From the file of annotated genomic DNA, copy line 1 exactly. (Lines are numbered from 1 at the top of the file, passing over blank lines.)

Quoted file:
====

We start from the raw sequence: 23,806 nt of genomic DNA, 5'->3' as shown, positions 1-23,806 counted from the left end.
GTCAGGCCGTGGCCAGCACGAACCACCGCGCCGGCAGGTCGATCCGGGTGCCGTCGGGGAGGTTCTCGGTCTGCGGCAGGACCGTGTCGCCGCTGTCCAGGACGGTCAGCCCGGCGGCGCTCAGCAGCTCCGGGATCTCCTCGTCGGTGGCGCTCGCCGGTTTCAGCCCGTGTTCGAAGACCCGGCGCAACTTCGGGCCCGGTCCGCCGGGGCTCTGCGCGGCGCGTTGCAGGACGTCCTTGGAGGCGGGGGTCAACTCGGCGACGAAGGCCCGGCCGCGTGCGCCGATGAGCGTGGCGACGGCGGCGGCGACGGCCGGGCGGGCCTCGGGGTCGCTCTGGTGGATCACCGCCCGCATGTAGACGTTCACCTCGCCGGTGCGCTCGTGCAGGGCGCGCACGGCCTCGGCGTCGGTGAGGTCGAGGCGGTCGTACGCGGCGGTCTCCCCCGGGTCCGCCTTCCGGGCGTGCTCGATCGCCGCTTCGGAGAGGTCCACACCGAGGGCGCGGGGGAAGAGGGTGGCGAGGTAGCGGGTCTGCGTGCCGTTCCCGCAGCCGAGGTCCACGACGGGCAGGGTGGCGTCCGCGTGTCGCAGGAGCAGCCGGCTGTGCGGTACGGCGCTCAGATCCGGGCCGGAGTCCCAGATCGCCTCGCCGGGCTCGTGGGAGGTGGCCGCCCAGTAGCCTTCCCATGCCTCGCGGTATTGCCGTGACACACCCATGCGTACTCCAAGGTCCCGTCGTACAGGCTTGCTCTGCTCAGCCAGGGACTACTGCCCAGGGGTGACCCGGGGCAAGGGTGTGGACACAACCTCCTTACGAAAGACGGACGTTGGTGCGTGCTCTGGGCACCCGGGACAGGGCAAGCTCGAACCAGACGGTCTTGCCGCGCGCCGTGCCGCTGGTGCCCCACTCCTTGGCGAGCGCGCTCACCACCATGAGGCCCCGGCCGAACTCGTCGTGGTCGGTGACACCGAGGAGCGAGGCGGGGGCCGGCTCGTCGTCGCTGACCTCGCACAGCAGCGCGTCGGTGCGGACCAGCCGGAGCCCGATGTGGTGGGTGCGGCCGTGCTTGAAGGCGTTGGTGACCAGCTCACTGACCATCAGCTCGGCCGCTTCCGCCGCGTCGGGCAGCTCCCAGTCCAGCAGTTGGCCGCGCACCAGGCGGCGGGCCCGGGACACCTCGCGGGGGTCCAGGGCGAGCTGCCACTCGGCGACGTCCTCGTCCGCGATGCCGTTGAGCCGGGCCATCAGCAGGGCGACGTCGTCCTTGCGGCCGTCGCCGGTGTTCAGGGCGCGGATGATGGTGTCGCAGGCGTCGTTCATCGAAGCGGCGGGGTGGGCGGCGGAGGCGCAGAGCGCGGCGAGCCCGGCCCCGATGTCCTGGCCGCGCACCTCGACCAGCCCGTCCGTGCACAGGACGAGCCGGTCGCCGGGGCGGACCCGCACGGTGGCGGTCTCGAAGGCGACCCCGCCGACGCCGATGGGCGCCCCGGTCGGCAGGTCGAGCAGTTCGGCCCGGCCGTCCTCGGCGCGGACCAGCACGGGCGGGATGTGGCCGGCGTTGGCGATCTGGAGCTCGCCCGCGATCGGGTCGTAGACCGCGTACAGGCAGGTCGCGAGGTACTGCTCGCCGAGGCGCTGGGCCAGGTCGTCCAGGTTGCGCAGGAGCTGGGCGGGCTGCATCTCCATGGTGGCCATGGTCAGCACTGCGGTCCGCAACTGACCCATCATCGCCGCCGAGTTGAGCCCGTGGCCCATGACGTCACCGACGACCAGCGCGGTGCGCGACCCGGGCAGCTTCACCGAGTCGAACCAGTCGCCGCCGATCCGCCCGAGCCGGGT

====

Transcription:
We start from the raw sequence: 23,806 nt of genomic DNA, 5'->3' as shown, positions 1-23,806 counted from the left end.